One month later, the single primary solar array was installed on the spacecraft. On July 26, the solar array underwent a deployment test to ensure its panels would unfold correctly. Completion of the solar array test marked the end of final major testing before the satellite’s delivery to the launch site.

“This is a culmination of seven years of work on this program. Its success establishes that we’re ready for launch,” said Scott Capehart, Joint Polar Satellite System program director at the Northrop Grumman.

With testing complete, the spacecraft will now be delivered to Vandenberg where final pre-launch preparations will take place. 

JPSS-2 will launch on a ULA Atlas V 401 rocket no earlier than (NET) November 1, 2022. This Atlas V launch will mark the final flight of an Atlas-series rocket from California as well as the final flight of the rocket’s 4.2-meter fairing configuration.

Along with JPSS-2, Atlas V will carry the Low-Earth Orbit Flight Test of an Inflatable Decelerator (LOFTID). LOFTID is a NASA demonstrator that will test an inflatable aerodynamic decelerator for future applications and use. ULA is partnering with NASA for the LOFTID program to use the technology on the company’s upcoming Vulcan rocket as a part of its SMART reuse system which envisions detaching Vulcan’s engine section for a splashdown recovery for reuse.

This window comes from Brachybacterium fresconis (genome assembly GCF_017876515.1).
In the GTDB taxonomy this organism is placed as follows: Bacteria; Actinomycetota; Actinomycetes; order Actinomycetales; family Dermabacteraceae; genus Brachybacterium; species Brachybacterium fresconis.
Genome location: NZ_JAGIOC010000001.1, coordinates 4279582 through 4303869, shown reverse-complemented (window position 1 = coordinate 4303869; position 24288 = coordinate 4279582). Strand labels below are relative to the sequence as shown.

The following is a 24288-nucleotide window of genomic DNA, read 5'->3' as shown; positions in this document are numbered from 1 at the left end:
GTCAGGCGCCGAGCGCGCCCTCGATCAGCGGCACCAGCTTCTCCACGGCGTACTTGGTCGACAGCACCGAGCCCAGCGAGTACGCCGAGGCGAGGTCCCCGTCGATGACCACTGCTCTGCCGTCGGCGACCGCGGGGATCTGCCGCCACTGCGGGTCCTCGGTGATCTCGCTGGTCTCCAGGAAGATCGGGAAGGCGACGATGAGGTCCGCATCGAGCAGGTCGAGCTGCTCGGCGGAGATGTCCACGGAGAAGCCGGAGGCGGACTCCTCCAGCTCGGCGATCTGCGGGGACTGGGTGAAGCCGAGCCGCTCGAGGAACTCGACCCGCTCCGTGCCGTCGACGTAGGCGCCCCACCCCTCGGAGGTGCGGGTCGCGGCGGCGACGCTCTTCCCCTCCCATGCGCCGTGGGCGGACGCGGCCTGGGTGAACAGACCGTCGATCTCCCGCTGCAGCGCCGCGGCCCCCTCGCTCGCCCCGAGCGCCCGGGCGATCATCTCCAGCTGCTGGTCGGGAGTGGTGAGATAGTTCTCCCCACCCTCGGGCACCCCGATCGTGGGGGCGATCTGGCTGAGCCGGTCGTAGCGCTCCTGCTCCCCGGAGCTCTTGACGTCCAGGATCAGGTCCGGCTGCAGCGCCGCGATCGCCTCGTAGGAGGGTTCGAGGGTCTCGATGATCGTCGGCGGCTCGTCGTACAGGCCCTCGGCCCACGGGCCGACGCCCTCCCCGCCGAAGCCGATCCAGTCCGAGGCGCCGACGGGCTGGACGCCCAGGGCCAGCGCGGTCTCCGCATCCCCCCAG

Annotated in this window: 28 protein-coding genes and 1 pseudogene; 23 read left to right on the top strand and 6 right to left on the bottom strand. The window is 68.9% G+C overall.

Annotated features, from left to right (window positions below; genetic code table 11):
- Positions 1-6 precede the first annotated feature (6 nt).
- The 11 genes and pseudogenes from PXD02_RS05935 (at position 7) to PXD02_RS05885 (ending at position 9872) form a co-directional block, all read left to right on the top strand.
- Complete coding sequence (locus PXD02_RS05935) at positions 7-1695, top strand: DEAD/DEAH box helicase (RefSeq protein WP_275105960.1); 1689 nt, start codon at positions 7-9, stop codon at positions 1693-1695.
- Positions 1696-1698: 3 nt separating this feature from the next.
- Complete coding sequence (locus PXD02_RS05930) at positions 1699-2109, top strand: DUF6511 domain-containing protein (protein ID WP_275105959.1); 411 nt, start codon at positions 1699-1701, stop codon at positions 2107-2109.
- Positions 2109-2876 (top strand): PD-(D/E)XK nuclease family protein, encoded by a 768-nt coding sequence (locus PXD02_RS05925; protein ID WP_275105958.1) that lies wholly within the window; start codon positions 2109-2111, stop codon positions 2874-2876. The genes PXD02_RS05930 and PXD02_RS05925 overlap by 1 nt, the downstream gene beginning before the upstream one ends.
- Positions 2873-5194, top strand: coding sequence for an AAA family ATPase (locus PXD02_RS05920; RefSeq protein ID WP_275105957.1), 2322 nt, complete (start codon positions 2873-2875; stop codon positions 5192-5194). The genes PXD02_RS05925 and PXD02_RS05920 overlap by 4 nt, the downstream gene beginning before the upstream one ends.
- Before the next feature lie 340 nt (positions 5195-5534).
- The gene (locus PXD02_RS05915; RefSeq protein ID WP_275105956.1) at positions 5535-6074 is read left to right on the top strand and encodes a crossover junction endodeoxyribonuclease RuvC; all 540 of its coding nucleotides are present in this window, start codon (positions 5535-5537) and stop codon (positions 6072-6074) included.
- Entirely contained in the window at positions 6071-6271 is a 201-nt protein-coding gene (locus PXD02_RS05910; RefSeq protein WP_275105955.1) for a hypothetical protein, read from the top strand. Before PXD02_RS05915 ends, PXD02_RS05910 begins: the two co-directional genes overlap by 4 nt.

LOFTID completed its final inflation test in June 2022. During the mission, it will be inflated using the Atlas V’s Centaur upper stage before separating ahead of reentry into Earth’s atmosphere.

For the main satellite, after reaching orbit, JPSS-2 will separate from Centaur and maneuver to its final orbit — an 824 km Sun-synchronous orbit (SSO). Upon reaching its intended orbit, JPSS-2 will be renamed NOAA-21 and officially enter service.

JPSS-2 is not the only planned mission for NOAA this year. In March 2022, a ULA Atlas V rocket launched NOAA’s GOES-T weather satellite, which now operates as the GOES-18 satellite. GOES-18 will enter service in early 2023 to replace the GOES-17 satellite.